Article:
Symposium on 'Reassessing Psychiatric Experiments and Coerced Research under National Socialism, 1933-1945: New Findings, Interpretations and Bioethical Problems'. (360G-Wellcome-101015_Z_13_Z)
Nazi Human experiments are iconic as among the worst atrocities of the Holocaust, and constitute a reference point in modern bioethics. A new scholarship is emerging, based on hitherto unavailable sources and the reappraisal of canonical interpretations. By looking at psychiatric experiments in clinical contexts, and research on bodies of executed euthanasia victims, a range of problematic fields are opening up. This symposium is thus timely. It aims to engage with problematic aspects of coe rced research that are unevenly documented. Among the issues to be addressed are: the rationales for research on psychiatric patients, victim responses and narratives; pharmacological testing; and brain anatomical research and the supply of body parts. It is important to evaluate major locations and victim groups in the light of new findings and testimonies. The symposium will also be an opportunity to consider ethical and methodological issues associated with conducting the historical research such as naming victims, defining the parameters of criminal experiments and the appropriate terminology and concepts. The sessions will take the form of exploratory papers and round table discussions.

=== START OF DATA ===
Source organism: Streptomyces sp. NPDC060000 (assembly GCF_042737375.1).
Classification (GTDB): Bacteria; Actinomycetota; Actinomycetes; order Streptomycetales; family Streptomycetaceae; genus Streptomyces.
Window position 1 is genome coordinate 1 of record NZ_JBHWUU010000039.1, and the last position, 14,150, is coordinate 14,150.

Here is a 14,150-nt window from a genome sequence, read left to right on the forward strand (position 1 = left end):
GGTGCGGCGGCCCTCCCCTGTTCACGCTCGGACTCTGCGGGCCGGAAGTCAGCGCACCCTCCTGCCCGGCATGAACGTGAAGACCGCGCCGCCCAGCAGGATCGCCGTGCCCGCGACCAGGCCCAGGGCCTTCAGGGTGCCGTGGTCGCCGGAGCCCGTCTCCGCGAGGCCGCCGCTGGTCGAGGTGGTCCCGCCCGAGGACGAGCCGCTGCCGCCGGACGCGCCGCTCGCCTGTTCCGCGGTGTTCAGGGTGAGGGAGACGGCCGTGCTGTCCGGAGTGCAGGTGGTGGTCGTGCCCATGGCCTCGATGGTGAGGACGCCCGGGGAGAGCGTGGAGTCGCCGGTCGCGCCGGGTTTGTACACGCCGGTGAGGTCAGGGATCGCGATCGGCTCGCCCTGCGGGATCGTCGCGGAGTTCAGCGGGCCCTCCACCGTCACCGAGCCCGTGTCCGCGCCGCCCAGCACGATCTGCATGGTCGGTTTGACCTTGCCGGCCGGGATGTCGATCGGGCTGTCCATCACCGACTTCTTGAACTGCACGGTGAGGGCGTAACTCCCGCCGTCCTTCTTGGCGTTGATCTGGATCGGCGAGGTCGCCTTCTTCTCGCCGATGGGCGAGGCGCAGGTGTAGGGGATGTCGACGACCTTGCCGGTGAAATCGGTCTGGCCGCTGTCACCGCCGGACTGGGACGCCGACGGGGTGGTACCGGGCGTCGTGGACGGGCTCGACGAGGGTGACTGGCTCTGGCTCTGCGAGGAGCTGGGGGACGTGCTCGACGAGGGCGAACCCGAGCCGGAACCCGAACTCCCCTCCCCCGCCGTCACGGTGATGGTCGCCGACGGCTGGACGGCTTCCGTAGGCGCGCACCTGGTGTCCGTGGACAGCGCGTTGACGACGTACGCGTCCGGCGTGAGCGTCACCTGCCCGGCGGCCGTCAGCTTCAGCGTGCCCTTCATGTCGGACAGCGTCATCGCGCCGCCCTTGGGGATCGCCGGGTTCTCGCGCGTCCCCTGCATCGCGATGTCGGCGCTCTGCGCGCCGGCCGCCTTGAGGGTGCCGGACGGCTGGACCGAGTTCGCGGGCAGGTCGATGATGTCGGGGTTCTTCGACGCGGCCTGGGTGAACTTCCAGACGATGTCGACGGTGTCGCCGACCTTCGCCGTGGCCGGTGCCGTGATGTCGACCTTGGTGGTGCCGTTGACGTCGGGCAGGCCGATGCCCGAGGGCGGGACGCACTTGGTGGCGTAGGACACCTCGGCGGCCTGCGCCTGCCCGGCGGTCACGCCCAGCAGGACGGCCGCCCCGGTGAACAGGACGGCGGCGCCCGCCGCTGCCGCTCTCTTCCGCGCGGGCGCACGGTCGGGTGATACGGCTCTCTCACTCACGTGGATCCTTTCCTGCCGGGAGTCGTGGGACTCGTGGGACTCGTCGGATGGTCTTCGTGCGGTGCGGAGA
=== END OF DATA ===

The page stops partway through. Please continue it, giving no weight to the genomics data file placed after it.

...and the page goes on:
£4,996 18 Jan 2013